With Ben providing a nice substance abuse prelude, it seems like a good enough time to also explore other things related to death. Such as lethal doses - i.e. for things we scientists particularly indulge in (like coffee and alcohol and, yes - the free cookies at Departmental seminars). We'll start by looking at the fatality of coffee for this post, and here, for the scientist, the first place to look a little deeper into this is the vaulted MSDS (or Material Safety Data Sheet).
For those not initiated in this lingo, MSDS are those documents that provide risk assessment and health considerations for any and all reagents, compounds, molecules, chemistries you might care to use in a laboratory setting. Of course, the most press worthy value it often provides is the lethal dose. Which, according to wiki is:
the median lethal dose, LD50 (abbreviation for "Lethal Dose, 50%"), LC50 (Lethal Concentration, 50%) or LCt50 (Lethal Concentration & Time) of a toxic substance or radiation is the dose required to kill half the members of a tested population.
Anyway, for fun, and to shift focus if only momentarily away from the current remarkable events happening concerning pigs, viruses, and epidemiology, I thought it might be interesting to do some back of the envelope calculations to bring to you, our dear reader, a public service announcement on not only the value of washing your hands, and initially isolating yourself when exhibiting flu symptoms, but also to avoid things like drinking "X" many cups of coffee.
Anyway, this calculation is not as easy as it sounds because there's a certain amount of kinetics that needs to taken into consideration, but at the very least, let's first start with a few facts and figures to get the ball going.
Firstly, if we're going to focus on coffee, probably its most potent chemical component from an oral lethal dose point of view is the caffeine. However, from a purely empirical perspective, it might actually be its water content that will kill you in the end. In other words, if you drink lots of coffee and plan on doing it to induce a fatality, it might be interesting to see what scenarios are necessary for that death to be caused by too much caffeine versus too much water.
In any event, here are the numbers to concern ourselves with:
1. Average weight of a human: From wiki:
In the United States National Health and Nutrition Examination Survey, 1999-2002, the mean weight of males between 20 and 74 years of age was 191 pounds (86.6 kg, 13 st 9 lb); the mean weight of females of the same age range was 164 pounds (74.4 kg, 11 st 10 lb)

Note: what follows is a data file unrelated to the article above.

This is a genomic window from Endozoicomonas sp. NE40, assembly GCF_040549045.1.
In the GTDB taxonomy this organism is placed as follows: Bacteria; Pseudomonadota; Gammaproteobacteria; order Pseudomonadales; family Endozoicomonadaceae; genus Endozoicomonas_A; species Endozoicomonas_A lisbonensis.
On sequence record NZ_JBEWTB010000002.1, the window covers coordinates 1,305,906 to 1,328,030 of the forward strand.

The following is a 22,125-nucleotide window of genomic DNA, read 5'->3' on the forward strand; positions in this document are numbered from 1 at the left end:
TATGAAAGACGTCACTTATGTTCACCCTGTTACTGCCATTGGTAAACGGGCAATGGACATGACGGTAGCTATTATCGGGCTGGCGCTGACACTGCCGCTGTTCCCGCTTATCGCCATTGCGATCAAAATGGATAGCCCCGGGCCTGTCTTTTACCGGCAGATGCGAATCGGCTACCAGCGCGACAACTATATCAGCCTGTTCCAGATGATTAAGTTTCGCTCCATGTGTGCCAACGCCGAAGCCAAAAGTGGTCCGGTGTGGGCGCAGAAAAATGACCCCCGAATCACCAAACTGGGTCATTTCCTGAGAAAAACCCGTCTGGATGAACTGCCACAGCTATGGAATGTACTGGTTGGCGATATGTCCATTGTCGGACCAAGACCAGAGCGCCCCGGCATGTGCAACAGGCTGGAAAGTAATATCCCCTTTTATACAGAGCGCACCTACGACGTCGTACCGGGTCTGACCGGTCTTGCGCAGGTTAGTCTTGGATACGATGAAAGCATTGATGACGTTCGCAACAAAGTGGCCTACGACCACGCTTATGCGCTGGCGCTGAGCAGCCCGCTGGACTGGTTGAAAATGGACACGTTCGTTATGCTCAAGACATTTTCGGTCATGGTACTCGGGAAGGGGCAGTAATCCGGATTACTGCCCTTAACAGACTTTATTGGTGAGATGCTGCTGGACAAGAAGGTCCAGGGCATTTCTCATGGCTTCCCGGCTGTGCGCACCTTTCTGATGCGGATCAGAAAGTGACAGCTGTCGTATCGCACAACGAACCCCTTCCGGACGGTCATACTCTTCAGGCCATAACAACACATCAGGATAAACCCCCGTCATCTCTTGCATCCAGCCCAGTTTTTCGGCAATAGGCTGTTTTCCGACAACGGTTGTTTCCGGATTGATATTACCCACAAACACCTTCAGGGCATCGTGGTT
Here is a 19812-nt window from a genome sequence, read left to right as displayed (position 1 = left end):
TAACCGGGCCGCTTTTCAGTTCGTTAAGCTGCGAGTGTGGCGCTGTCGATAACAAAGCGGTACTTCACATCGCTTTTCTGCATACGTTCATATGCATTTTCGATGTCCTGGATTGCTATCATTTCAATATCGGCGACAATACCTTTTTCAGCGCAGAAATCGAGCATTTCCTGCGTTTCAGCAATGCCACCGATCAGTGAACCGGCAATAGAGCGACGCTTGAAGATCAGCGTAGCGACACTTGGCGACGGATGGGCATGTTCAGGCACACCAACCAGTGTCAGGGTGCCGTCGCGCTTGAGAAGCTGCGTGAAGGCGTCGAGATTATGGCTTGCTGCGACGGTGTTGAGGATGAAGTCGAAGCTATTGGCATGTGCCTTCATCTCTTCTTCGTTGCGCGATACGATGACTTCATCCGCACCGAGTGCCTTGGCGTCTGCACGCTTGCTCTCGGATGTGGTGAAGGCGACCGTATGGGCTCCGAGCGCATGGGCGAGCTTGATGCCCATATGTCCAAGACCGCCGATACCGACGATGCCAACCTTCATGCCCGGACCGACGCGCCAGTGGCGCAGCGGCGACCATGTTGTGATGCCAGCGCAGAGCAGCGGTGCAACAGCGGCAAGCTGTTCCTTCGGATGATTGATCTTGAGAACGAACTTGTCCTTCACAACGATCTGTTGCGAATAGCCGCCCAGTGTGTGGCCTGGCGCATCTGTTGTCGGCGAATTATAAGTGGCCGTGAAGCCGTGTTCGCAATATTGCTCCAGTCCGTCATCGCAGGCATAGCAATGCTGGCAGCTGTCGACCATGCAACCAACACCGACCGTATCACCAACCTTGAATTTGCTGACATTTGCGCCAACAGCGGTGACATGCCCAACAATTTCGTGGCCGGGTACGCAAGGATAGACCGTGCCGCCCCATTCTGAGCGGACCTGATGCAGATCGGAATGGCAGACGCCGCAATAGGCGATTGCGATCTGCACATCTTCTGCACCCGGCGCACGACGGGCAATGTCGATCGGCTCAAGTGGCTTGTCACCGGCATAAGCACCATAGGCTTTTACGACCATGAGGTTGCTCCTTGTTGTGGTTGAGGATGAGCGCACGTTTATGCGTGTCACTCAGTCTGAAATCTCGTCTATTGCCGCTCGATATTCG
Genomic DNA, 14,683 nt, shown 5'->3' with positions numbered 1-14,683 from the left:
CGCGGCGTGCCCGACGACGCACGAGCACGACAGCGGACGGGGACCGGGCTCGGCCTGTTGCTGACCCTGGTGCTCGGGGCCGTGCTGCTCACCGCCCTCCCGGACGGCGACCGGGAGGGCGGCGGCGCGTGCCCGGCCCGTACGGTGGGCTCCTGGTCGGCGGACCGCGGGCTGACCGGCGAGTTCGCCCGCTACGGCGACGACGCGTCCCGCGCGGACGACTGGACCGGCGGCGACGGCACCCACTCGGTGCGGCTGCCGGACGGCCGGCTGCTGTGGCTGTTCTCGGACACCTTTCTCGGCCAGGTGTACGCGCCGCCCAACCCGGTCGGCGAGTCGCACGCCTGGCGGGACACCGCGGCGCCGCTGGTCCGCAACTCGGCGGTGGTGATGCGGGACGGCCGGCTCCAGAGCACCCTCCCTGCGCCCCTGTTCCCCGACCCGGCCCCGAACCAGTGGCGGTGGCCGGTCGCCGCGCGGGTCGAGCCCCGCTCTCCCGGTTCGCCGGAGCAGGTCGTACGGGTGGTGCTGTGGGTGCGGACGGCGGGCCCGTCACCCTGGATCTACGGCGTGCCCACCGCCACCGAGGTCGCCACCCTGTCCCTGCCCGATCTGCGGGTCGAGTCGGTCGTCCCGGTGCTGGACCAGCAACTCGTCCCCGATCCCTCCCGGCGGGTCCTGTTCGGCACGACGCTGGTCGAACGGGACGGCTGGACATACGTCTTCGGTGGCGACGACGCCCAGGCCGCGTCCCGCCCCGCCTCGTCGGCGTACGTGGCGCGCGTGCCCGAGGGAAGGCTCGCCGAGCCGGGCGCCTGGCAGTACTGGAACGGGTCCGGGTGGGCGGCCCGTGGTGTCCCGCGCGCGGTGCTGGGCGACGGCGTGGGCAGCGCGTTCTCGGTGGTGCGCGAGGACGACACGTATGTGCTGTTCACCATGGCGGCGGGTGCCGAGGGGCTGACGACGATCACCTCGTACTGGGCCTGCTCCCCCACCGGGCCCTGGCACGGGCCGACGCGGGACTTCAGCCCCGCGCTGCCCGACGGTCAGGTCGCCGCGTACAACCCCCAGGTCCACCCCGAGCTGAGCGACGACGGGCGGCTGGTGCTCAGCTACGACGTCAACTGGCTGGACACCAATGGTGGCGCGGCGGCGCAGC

Let's use 80kg as an average.
2. A single cup of coffee on average contains about 250ml of water, and about 135mg of caffeine (link).
4. However, the other part of the equation is we need to evaluate involves rates of elimination.
The half-life of caffeine--the time required for the body to eliminate one-half of the total amount of caffeine--varies widely among individuals according to such factors as age, liver function, pregnancy, some concurrent medications, and the level of enzymes in the liver needed for caffeine metabolism. In healthy adults, caffeine's half-life is approximately 4.9 hours.
And for water - this was a little harder, because water turn over rates I found, tended to revolve around the idea of an individual not imbiding in crazy amounts of fluids. So, for the sake of our calculations, I'll go with the follow piece of information:
It's Not How Much You Drink, It's How Fast You Drink It! The kidneys of a healthy adult can process fifteen liters of water a day! You are unlikely to suffer from water intoxication, even if you drink a lot of water, as long as you drink over time as opposed to intaking an enormous volume at one time. As a general guideline, most adults need about three quarts of fluid each day. Much of that water comes from food, so 8-12 eight ounce glasses a day is a common recommended intake. You may need more water if the weather is very warm or very dry, if you are exercising, or if you are taking certain medications. The bottom line is this: it's possible to drink too much water, but unless you are running a marathon or an infant, water intoxication is a very uncommon condition.
O.K. so let's do the math.
First, an oral lethal dose for an 80kg human would extrapolate to 15,360mg of total caffeine. This technically is equivalent to the amount of caffeine absorbed from drinking 113 cups of coffee really really really quickly. However, the reality is that this figure would instead result in a fatality due to water intoxication since 113 cups is close to 30 litres of water.